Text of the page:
Written exercise2M35A 500-word original news report, suitable for an online news platform of the student’s choice, including multimedia suggestions
Written exercise2A35A 1,000-word original news feature, suitable for an online news platform of the student’s choice, including multimedia suggestions
Written exercise1A30A 1,000-word critical analysis of practice based on a portfolio of journalism produced during the module
Formative Assessments
Description Semester When Set Comment
Written exercise2MSix written exercises. Homework tasks and in-class activities
Assessment Rationale And Relationship

The assessments are designed to allow students to appreciate the importance of deadlines, accuracy, detail, and drafting and to reflect industry practice. Knowledge relates to practice and product as well as audience and genre. The news report assignment allows students to demonstrate skills in newsgathering and reporting objectively and accurately. The feature assignment allows students to demonstrate skill in developing news lines, independent investigation and research, and creative approaches to writing. The critical analysis allows for consolidation of skills and knowledge.

News report: Students will identify, develop and produce an original 500-word news report suitable for an online news platform of their own choice and its audience. Students will be expected to write a suitable headline (not included in word count) and should suggest or include relevant images or multimedia (not included in word count). Candidates must ensure their report: is written appropriately for their chosen platform; demonstrates established journalistic conventions; demonstrates independence of newsgathering; and shows understanding and awareness of their audience and the role of multimedia.

Additional task-specific criteria are as follows:
1. Originality and newsworthiness of report; suitability for the selected online news platform
2. Demonstration of established journalistic and news conventions
3. Effectiveness and accuracy of independent newsgathering and reporting; appropriate use of relevant sources
4. Understanding and awareness of audience, including understanding of the role of multimedia

News feature: Students will identify, develop and produce an original 1,000-word news feature suitable for an online news platform of their own choice and its audience. Students will be expected to write a suitable headline (not included in word count) and should suggest or include relevant images or multimedia (not included in word count). Candidates must ensure their feature is written appropriately for their chosen platform; builds on a newsworthy subject of interest to the public; demonstrates further independent newsgathering, investigation or research; and shows understanding and awareness of their audience.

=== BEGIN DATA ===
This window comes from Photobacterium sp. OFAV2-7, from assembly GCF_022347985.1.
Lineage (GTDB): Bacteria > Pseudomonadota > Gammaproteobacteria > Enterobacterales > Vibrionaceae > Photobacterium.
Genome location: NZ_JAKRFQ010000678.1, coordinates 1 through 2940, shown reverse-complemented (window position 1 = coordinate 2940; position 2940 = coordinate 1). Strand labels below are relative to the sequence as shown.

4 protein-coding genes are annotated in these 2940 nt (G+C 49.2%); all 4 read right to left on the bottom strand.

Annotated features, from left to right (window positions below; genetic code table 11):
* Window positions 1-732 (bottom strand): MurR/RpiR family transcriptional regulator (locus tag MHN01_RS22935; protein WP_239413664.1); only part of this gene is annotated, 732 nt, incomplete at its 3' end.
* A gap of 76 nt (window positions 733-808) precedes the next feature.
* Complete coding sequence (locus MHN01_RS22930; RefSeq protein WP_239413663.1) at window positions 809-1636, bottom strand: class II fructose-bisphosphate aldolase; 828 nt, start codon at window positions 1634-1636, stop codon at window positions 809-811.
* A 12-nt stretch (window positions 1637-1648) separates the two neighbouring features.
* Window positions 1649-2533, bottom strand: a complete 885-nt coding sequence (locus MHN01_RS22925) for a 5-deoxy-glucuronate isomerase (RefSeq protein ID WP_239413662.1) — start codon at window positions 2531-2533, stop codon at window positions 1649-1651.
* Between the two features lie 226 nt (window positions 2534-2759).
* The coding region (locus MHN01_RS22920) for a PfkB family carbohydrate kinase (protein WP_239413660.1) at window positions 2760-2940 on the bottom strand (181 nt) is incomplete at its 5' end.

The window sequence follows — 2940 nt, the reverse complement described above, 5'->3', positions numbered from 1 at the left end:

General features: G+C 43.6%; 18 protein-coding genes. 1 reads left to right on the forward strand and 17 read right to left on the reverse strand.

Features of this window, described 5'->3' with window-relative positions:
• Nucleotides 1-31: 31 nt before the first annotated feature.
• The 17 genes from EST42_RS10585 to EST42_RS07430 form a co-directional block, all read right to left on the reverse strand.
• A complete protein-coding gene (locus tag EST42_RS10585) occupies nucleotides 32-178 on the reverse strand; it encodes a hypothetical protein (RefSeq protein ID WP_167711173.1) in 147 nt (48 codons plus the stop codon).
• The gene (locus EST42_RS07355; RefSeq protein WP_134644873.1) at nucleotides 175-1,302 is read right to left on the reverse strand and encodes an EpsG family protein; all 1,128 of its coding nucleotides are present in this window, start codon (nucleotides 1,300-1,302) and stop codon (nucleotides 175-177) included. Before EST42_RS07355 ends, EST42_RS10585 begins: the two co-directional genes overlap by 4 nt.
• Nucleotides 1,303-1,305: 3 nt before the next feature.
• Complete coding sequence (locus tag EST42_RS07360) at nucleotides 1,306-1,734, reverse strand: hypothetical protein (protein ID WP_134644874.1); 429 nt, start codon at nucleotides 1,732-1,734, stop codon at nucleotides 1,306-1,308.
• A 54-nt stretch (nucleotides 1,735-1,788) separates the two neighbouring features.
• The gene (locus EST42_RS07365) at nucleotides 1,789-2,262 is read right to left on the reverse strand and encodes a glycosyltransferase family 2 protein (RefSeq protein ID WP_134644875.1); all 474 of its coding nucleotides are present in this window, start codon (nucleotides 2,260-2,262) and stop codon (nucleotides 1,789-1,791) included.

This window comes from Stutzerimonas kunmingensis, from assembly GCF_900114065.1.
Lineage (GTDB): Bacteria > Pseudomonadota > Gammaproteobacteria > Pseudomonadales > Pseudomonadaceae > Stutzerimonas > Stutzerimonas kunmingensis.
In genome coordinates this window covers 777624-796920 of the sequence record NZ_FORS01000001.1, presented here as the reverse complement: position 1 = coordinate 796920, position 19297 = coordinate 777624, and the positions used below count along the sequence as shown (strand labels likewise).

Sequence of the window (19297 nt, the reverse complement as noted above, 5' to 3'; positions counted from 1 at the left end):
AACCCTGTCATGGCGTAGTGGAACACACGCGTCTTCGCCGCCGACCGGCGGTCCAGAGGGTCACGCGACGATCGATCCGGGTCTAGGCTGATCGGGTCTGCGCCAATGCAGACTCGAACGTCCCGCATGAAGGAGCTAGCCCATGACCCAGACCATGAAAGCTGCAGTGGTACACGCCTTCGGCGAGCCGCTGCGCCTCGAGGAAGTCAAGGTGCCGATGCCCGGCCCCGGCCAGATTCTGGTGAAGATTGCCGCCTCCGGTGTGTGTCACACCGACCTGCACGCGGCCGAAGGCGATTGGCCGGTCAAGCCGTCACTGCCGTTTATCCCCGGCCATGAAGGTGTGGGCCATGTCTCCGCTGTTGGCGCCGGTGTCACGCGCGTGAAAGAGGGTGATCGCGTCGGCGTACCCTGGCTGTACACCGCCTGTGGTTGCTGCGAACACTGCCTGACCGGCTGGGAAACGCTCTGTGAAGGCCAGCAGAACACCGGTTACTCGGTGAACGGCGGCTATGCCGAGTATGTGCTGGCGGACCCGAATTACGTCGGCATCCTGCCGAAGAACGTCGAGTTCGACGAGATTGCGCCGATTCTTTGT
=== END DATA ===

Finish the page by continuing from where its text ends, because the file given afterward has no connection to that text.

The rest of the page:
Additional task-specific criteria are as follows:
1. Originality and newsworthiness of feature; suitability for the selected online news platform
2. Accuracy and degree of engagement of writing; suitability of writing to the news topic or theme at hand
3. Effectiveness, accuracy and independence of newsgathering, reporting, investigation or research from relevant sources
4. Understanding and awareness of audience, including understanding of the role of multimedia


Critical analysis of practice: Students will submit a 1,000-word critical analysis of their own journalistic practice, based on a portfolio of work produced throughout the module. A portfolio of work must accompany the analysis and should include a minimum of five pieces of work, drawn from the formative and summative assessments. Any analysis submitted without an accompanying portfolio will fail.

Additional task-specific criteria are as follows:
1. Critical analysis of own practice and work produced
2. Awareness and understanding of journalistic best practice and conventions
3. Engagement with relevant sources, accuracy, and use of Harvard referencing

Formative assessment rationale and relationship
The formative assessment for this module are exercises set throughout the semester that immerse students in the core elements of journalism practice from the earliest opportunity, allowing them to develop self-confidence in a new and challenging discipline. Each week following the formative assessment, the tutor may select a number of assignments, and present them in workshop as the basis for editorial and/or peer review.
Although these exercises are not assessed they are key elements of learning on this module.

Reading Lists

Timetable